Oh well, I thought I'd check here about it all before I go off and rant to myself for a while.

    :grumpy: :yuck: :cry: :rofl: all apply tonight.
    Last edited: May 12, 2007
  2. jcsd
  3. May 13, 2007 #2
    Isn't that argument about possible outcomes of telescope observing incomplete? I think the most probable outcome is, that the photon is not seen anywhere, because it flied some where else :biggrin: No, seriously. I haven't try to calculate what happens to a wave packet there, but it looks like it has very small change of reaching the end of either telescope. I mean, the wave reaches the first lenses of the telescopes, but not the eye that is behind them. And if a flash is seen in either of the telescopes, isn't it simply incorrect to conclude that it had then travelled through only one slit?

    I see no reason to assume that a history of a wave function would depend on where it collapses at some instant. That claim doesn't make any sense.

    My interpretation is this. The wave does not necessarely collapse onto the first detector, but it can also collapse outside it, and continue.
  4. May 13, 2007 #3
    Why? Light waves pass through glass....
    Well, AFAIK, that's exactly what Young's experiment demonstrates. On the other hand, I don't know about "histories" of wave functions.
    "Outside" it? Waves collapse when a component becomes fixed, i.e. position, which happens when it hits anything, right?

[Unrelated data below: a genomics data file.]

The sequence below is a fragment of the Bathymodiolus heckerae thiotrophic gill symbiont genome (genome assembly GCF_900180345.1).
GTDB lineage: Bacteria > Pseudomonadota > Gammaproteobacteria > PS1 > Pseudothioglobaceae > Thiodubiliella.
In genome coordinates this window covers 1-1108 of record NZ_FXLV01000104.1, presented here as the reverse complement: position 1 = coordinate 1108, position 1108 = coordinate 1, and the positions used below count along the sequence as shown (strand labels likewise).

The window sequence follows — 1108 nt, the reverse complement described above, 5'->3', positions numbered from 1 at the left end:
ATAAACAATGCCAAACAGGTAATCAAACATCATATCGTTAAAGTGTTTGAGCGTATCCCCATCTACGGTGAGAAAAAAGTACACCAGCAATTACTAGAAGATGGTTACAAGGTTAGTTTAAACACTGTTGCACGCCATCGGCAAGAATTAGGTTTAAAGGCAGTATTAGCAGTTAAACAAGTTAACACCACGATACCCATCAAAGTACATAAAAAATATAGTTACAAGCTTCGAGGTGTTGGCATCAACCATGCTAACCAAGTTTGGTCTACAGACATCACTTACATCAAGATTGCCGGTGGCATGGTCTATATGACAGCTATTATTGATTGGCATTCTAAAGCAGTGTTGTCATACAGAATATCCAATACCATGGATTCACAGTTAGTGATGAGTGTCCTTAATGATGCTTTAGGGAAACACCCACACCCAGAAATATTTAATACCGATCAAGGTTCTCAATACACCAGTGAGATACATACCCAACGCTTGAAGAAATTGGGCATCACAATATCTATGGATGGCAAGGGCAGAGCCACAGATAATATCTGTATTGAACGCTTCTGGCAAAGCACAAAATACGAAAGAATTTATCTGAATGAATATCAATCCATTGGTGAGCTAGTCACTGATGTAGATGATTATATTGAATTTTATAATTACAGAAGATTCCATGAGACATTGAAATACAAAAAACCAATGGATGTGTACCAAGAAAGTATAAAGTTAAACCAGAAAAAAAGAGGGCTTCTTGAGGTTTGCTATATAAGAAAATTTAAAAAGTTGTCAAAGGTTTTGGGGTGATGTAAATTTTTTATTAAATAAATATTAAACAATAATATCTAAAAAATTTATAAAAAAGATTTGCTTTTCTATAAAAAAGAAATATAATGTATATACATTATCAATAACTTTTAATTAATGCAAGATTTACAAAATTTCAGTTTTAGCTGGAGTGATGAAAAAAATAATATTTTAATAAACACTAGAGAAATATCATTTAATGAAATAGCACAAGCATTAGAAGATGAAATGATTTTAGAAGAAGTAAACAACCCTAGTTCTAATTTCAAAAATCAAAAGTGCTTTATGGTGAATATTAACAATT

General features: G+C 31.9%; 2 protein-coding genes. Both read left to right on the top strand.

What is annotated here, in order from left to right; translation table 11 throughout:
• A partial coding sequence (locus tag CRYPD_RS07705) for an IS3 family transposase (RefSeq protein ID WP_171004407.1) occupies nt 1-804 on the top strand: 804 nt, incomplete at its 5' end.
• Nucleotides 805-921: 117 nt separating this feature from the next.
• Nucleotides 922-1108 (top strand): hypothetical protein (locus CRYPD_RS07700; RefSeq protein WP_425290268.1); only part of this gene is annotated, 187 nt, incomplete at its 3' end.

Last edited: May 13, 2007
  5. May 13, 2007 #4


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    Yes, but just putting a detector somewhere doesn't guarantee you'll get a "hit" at that position, it may be that you'll register no hit there and then later register a hit at a detector further away. The wavefunction determines the probability that you'll get a hit at any given location if you have a detector set up there.
  6. May 14, 2007 #5
    Oh, yeh. :redface:

    Then I need to rethink what I think about the original example. When the screen is removed from the front of the two detectors pointing at the slits, then there should really be an interference pattern painting across the wall behind the detectors, right?

    Presumably, the two wave fronts from the slits are filling the available space. This then makes the original example completely wrong. It shows that when the screen is removed, that the full count of emitted photons will be distributed evenly between the two detectors. I.e. it shows 14 photons in a interference pattern on the screen, and then 7 photons in each of the detectors after the screen is removed.
  7. May 14, 2007 #6


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    Ah, I get what you're asking now. You're right, given the setup on the page you linked to, it's probably true that if you put the screen behind the detectors instead of in front of them, a certain proportion of photons would hit the detectors but a certain proportion would hit the screen, and the ones that hit the screen would still form an interference pattern. But I suppose it's possible that the diagram is misleading in the way it draws the detectors, and that their lenses are actually supposed to be large enough so that almost every photon will hit one lens or the other.